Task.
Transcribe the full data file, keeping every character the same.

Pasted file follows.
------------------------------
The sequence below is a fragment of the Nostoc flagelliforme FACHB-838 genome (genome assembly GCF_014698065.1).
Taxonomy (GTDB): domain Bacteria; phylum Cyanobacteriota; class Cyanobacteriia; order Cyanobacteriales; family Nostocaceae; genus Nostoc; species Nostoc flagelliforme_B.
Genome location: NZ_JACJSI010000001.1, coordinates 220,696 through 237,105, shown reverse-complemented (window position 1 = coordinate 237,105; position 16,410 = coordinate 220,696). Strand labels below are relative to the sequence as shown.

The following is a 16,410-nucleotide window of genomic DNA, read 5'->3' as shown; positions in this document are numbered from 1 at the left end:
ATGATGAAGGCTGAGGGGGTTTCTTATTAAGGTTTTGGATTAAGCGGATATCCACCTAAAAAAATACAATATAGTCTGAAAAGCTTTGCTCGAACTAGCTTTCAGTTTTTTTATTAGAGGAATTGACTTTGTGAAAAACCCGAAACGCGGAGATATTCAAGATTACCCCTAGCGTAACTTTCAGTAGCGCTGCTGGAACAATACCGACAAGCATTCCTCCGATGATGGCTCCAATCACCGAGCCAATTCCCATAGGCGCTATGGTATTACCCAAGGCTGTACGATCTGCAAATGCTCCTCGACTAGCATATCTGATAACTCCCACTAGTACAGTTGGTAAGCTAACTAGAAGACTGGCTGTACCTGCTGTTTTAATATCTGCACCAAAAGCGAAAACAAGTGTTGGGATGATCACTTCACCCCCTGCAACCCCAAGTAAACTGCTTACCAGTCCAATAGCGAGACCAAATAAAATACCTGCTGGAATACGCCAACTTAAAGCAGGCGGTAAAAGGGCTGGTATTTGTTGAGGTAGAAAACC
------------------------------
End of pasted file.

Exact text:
The sequence below is a fragment of the Nostoc flagelliforme FACHB-838 genome (genome assembly GCF_014698065.1).
Taxonomy (GTDB): domain Bacteria; phylum Cyanobacteriota; class Cyanobacteriia; order Cyanobacteriales; family Nostocaceae; genus Nostoc; species Nostoc flagelliforme_B.
Genome location: NZ_JACJSI010000001.1, coordinates 220,696 through 237,105, shown reverse-complemented (window position 1 = coordinate 237,105; position 16,410 = coordinate 220,696). Strand labels below are relative to the sequence as shown.

The following is a 16,410-nucleotide window of genomic DNA, read 5'->3' as shown; positions in this document are numbered from 1 at the left end:
ATGATGAAGGCTGAGGGGGTTTCTTATTAAGGTTTTGGATTAAGCGGATATCCACCTAAAAAAATACAATATAGTCTGAAAAGCTTTGCTCGAACTAGCTTTCAGTTTTTTTATTAGAGGAATTGACTTTGTGAAAAACCCGAAACGCGGAGATATTCAAGATTACCCCTAGCGTAACTTTCAGTAGCGCTGCTGGAACAATACCGACAAGCATTCCTCCGATGATGGCTCCAATCACCGAGCCAATTCCCATAGGCGCTATGGTATTACCCAAGGCTGTACGATCTGCAAATGCTCCTCGACTAGCATATCTGATAACTCCCACTAGTACAGTTGGTAAGCTAACTAGAAGACTGGCTGTACCTGCTGTTTTAATATCTGCACCAAAAGCGAAAACAAGTGTTGGGATGATCACTTCACCCCCTGCAACCCCAAGTAAACTGCTTACCAGTCCAATAGCGAGACCAAATAAAATACCTGCTGGAATACGCCAACTTAAAGCAGGCGGTAAAAGGGCTGGTATTTGTTGAGGTAGAAAACC